Although blepharochalasis is not an involutional change, it is included in this discussion because it can resemble, and must be differentiated from, dermatochalasis. Blepharochalasis is a rare familial variant of angioneurotic edema. It occurs most commonly in young females and is characterized by idiopathic episodes of inflammatory edema of the eyelids. As a result of recurrent bouts of inflammation and edema, the eyelid skin becomes thin and wrinkled, simulating the appearance of dermatochalasis. In addition, true ptosis, herniation of the orbital lobe of the lacrimal gland, atrophy of the orbital fat pads, and prominent eyelid vascularity may be associated with blepharochalasis. Surgical repair of the eyelid skin changes and ptosis associated with blepharochalasis may be complicated by repeated episodes of inflammation and edema.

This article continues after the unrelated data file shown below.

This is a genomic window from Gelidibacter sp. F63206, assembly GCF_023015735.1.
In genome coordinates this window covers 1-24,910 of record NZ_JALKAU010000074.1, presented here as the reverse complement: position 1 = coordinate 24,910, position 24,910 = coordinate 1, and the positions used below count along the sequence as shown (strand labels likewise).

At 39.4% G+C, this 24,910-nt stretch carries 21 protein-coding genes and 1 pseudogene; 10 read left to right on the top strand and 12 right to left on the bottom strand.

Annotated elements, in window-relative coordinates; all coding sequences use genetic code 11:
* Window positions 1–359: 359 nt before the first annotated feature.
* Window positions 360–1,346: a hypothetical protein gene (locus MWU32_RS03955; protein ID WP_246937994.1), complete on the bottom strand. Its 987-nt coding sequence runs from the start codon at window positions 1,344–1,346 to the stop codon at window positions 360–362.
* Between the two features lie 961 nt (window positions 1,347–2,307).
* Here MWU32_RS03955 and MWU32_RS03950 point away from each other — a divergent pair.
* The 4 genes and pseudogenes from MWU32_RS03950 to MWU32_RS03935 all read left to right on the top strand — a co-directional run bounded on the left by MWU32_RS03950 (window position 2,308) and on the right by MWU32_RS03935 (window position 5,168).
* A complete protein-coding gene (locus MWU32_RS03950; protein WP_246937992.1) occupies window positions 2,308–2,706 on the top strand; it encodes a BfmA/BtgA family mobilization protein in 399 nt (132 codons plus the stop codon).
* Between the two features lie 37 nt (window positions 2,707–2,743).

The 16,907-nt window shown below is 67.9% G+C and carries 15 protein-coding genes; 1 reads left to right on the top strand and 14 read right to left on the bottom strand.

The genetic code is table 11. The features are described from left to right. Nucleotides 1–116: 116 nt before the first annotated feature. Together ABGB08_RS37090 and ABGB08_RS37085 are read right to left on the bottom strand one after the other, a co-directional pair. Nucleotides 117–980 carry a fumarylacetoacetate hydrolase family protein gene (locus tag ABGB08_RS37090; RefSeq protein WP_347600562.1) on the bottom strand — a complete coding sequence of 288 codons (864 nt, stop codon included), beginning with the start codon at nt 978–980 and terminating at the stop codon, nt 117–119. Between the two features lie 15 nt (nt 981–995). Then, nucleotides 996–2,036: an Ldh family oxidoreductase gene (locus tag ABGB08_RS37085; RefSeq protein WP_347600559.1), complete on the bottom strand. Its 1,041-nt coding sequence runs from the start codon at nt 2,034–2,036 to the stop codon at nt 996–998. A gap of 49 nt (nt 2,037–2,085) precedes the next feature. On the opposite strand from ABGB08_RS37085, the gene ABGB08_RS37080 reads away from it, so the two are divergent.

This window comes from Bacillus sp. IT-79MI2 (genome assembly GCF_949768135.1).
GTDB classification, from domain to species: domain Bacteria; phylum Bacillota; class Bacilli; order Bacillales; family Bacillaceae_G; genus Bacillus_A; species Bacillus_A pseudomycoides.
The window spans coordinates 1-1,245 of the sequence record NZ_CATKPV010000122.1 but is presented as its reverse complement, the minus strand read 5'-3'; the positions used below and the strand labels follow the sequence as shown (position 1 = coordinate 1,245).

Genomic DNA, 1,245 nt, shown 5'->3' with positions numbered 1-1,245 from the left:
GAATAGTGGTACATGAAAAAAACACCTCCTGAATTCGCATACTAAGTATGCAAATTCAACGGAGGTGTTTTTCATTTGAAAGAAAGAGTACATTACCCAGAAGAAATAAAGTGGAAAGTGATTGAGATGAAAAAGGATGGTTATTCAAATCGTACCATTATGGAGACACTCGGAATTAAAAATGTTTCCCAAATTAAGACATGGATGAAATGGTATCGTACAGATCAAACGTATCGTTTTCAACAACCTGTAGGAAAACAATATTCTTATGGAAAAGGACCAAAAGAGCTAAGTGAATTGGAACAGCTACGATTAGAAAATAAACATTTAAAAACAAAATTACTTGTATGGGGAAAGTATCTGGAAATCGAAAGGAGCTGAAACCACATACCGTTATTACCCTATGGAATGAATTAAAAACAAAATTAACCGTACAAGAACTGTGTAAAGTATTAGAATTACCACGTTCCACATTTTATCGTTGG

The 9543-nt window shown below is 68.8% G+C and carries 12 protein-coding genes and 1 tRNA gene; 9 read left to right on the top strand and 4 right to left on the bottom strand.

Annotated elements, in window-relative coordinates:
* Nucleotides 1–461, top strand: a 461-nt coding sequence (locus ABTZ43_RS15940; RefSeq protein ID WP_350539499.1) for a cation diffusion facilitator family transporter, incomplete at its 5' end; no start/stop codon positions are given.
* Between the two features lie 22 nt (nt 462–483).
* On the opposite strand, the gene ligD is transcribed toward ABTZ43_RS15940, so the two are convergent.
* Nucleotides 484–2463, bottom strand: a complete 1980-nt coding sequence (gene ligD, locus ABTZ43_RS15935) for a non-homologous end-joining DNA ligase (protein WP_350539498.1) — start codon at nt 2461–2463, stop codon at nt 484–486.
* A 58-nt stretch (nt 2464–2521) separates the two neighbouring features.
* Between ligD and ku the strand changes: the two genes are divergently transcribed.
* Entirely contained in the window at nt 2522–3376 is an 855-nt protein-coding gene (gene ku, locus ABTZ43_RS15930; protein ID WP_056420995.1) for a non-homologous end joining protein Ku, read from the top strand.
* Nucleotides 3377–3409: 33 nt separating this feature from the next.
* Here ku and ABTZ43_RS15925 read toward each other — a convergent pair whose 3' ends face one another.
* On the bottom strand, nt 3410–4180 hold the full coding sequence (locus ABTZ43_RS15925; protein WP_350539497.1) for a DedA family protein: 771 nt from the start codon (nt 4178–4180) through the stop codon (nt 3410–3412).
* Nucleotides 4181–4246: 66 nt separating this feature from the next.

Koursh DM, Modjtahedi SP, Selva D, Leibovitch I. The blepharochalasis syndrome. Surv Ophthalmol. 2009;54(2):235–244.
Excerpted from BCSC 2020-2021 series: Section 10 - Glaucoma. For more information and to purchase the entire series, please visit https://www.aao.org/bcsc.